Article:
Alex Ito is an American artist living and working in Brooklyn, NY. Ito received his BFA from Pratt Institute with a double minor in Art History and Cultural Studies. Recent solo and two-person projects include Jardin N° 19 (with Erika Ceruzzi), Springsteen Gallery, Baltimore, MD (2014); Tales from a Sardine Run, Rod Barton Gallery, London, UK (2014), The Home of Tao Hsiao, Art in General, NY (2014); Think of Me Fondly, Water McBeer Gallery (2014); Single Image (with Brendan Lynch), Steve Turner Contemporary, Los Angeles, CA (2014) and Victory, The Still House Group, Redhook, NY (2013).
What are some recent, upcoming or current projects you are working on? In September I had a solo exhibition, Tales From a Sardine Run, at Rod Barton, London. That was followed up by an exhibition in October that I had with Erika Ceruzzi at Springsteen in Baltimore titled Jardin N°19.
Im currently working towards two shows in February. One will be at Museum Dhondt-Dhaenens in Belgium with Brad Troemel and Haley Mellin. I will be showing a series of new sculptures that are influenced by pachinko parlors in Japan. The other will be at a new space in Los Angeles called SADE. I’m particularly excited for this project because it will be my first time exhibiting with my brother, Greg Ito 😉
Outside of preparing for shows I’ve been making some sculptures that are influenced by Ikebana flower arrangements and interior decorations from department stores. I’ve also been starting a new series of oil paintings that depict decanters in a kind of Kubrick-2001-alien vibe.
What is one of the bigger challenges you and/or other artists are struggling with these days and how do you see it developing? Young artists becoming seasonal handbags for superstar curators or gallerists. There are always promises for exposure, opportunities and $$$ that entice young artists to move hastily into a commercial environment. I’m not trying to say that commercial = bad, but trust is a big concern when your work becomes a part of that conversation. One moment an artist can be on every “ Top 10 Artists to Watch for 2015” and the next thing you know they are scraping for change because someone mishandled their work. I always believe that working with your friends is most important and keeping a firm grasp of what your long-term creative goals are.
How did your interest in art begin? I was really into graffiti when I was younger. I was sleeping mostly through school from staying up all night and taking trips to San Francisco to paint. Art was simple fun but didn’t hold an social responsibility or conceptual weight at the time. I was just an angry teen and wanted to destroy things.
I never really thought about “high art” until I started an internship at The Museum of Contemporary Art in Los Angeles when I was in high school. Some of the first shows I saw that blew my mind were Martin Kippenberger: The Problem Perspective, Dan Graham: Beyond, Lawrence Weiner: As Far As the Eye Can See and Gordon Matta-Clark: You Are the Measure. There weren’t any challenging courses for art at my school except for one art history class, so I would read the books at the MOCA private library when I wasn’t working. A lot of things I learned there, even though I was only 16 or 17, still influence my practice today.
If you had to explain your work to a stranger, what would you say? That moment when you realize to can’t afford “it” but you need to buy something so you can validate your parking ticket. You settle for something cheap. As you drive home all you think about is how much you want “it”. You go back the next day and buy it. You’re in love.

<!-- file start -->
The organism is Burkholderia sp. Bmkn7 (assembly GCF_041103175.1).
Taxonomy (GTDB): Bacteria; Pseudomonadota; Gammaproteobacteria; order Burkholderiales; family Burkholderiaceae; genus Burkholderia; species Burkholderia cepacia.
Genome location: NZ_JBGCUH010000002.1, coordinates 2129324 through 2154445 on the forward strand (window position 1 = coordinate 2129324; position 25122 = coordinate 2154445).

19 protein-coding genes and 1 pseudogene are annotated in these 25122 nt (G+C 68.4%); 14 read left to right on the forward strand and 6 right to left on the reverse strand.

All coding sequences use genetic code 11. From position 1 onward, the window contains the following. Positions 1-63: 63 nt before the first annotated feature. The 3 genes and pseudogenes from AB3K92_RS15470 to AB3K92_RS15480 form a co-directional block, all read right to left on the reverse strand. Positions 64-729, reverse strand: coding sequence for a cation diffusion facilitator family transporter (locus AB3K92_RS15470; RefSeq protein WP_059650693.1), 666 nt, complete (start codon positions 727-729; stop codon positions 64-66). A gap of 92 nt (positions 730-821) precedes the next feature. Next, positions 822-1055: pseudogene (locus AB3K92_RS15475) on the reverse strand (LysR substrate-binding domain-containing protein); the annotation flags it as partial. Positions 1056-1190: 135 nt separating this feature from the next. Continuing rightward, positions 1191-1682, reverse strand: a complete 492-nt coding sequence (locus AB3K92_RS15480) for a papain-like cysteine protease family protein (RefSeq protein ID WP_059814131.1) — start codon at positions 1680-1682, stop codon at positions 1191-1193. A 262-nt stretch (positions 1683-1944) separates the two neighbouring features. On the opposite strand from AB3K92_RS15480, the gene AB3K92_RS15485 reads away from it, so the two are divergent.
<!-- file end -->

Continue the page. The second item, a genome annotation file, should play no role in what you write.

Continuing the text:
What materials do you use in your work and what is your process like? The work is predominantly aluminum, digital prints, glass and basically anything shiny a bird would like. Lots of white, black and grey. Lots of Amazon.com. I’m attracted to a commercial department store aesthetic—a strange space of imitation, repetition and twisted intimacy. The work is mostly prefabricated, looks clean and references a culture where the individual is flattened into a subhuman category of the consumer. I enjoy working with the coldness of my objects—struggling to put some sort of life into materials that are absent of empathy. I want that life to become a generalized intimacy and brought into a common language like a shop window—somewhat like a tagline for experience. Through the approach of intimacy as artifice, the work can reveal a subtle thread of violence within commercially induced seduction.
What artists are you interested in right now? One of my favorite painters is a Japanese artist named Shimon Minamikawa. His work has a quiet sense of emotion that I strive to achieve in my own work. The way his figures stare back at the viewer is incredibly magical in their odd state of vacancy.
I wish I could say more about everyone else but that would take forever. Here is a well thought out *+ LIST +* of artists that excite me: Amy Yao, Korakrit Arunonondchai, Mai-Thu Perret, Friedrich Kunath, Carson Fisk-Vittori, Izabelle New, Erin Jane Nelson, ODWALLA 88 (Chloe Maratta and Flannery Silva), Darja Bajagic, Elad Lassry and Kelley McNutt.
What is your snack/beverage of choice when working in your studio? A lot of green tea, tortillas and hummus, overpriced nuts and berries and Zapp’s Voodoo potato chips.
What do you do when you’re not working on art?
What are you listening to right now? I like anything that can give me the extremes of feelings. Super hopeful or super angry are usually good feelings. In the studio, I usually play Tonstartssbandht, Jun Togawa, Haroumi Hosono,The Locust, Dawn of Humans or Dystopia.
Can you share one of the best or worst reactions you have gotten as a result of your work? “Are you related to Parker Ito?”